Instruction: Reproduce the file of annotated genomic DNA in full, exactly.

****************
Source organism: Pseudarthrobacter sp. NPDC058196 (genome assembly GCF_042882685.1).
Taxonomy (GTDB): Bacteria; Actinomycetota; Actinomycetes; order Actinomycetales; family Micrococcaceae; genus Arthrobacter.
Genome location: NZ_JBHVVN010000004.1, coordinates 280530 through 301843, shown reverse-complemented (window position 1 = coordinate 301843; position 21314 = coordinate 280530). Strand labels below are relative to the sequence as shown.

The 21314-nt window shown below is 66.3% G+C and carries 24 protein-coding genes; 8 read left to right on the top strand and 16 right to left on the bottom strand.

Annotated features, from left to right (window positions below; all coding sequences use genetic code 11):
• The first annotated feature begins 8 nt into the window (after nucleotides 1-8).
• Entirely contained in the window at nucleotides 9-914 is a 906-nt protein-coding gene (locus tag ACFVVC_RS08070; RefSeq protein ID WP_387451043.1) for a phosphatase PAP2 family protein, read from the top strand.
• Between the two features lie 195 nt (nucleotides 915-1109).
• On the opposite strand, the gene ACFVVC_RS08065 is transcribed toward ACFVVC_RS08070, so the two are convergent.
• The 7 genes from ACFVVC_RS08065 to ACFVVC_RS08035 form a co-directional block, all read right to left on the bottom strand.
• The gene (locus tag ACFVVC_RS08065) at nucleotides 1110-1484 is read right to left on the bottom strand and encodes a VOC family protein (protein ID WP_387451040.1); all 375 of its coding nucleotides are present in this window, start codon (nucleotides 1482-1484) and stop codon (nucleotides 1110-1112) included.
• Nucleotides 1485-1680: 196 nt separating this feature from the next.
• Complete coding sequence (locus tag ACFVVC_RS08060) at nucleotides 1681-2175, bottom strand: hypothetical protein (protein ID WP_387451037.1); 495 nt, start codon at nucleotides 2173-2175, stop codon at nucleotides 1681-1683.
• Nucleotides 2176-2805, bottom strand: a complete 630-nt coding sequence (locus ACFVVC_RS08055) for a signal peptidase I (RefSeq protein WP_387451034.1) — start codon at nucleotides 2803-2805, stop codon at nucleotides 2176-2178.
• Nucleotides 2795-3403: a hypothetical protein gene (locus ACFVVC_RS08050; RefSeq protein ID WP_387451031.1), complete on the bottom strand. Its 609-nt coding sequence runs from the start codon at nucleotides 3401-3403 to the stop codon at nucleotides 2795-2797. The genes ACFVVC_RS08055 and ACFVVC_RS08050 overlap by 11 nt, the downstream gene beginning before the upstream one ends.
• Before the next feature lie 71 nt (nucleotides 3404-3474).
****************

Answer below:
Source organism: Pseudarthrobacter sp. NPDC058196 (genome assembly GCF_042882685.1).
Taxonomy (GTDB): Bacteria; Actinomycetota; Actinomycetes; order Actinomycetales; family Micrococcaceae; genus Arthrobacter.
Genome location: NZ_JBHVVN010000004.1, coordinates 280530 through 301843, shown reverse-complemented (window position 1 = coordinate 301843; position 21314 = coordinate 280530). Strand labels below are relative to the sequence as shown.

The 21314-nt window shown below is 66.3% G+C and carries 24 protein-coding genes; 8 read left to right on the top strand and 16 right to left on the bottom strand.

Annotated features, from left to right (window positions below; all coding sequences use genetic code 11):
• The first annotated feature begins 8 nt into the window (after nucleotides 1-8).
• Entirely contained in the window at nucleotides 9-914 is a 906-nt protein-coding gene (locus tag ACFVVC_RS08070; RefSeq protein ID WP_387451043.1) for a phosphatase PAP2 family protein, read from the top strand.
• Between the two features lie 195 nt (nucleotides 915-1109).
• On the opposite strand, the gene ACFVVC_RS08065 is transcribed toward ACFVVC_RS08070, so the two are convergent.
• The 7 genes from ACFVVC_RS08065 to ACFVVC_RS08035 form a co-directional block, all read right to left on the bottom strand.
• The gene (locus tag ACFVVC_RS08065) at nucleotides 1110-1484 is read right to left on the bottom strand and encodes a VOC family protein (protein ID WP_387451040.1); all 375 of its coding nucleotides are present in this window, start codon (nucleotides 1482-1484) and stop codon (nucleotides 1110-1112) included.
• Nucleotides 1485-1680: 196 nt separating this feature from the next.
• Complete coding sequence (locus tag ACFVVC_RS08060) at nucleotides 1681-2175, bottom strand: hypothetical protein (protein ID WP_387451037.1); 495 nt, start codon at nucleotides 2173-2175, stop codon at nucleotides 1681-1683.
• Nucleotides 2176-2805, bottom strand: a complete 630-nt coding sequence (locus ACFVVC_RS08055) for a signal peptidase I (RefSeq protein WP_387451034.1) — start codon at nucleotides 2803-2805, stop codon at nucleotides 2176-2178.
• Nucleotides 2795-3403: a hypothetical protein gene (locus ACFVVC_RS08050; RefSeq protein ID WP_387451031.1), complete on the bottom strand. Its 609-nt coding sequence runs from the start codon at nucleotides 3401-3403 to the stop codon at nucleotides 2795-2797. The genes ACFVVC_RS08055 and ACFVVC_RS08050 overlap by 11 nt, the downstream gene beginning before the upstream one ends.
• Before the next feature lie 71 nt (nucleotides 3404-3474).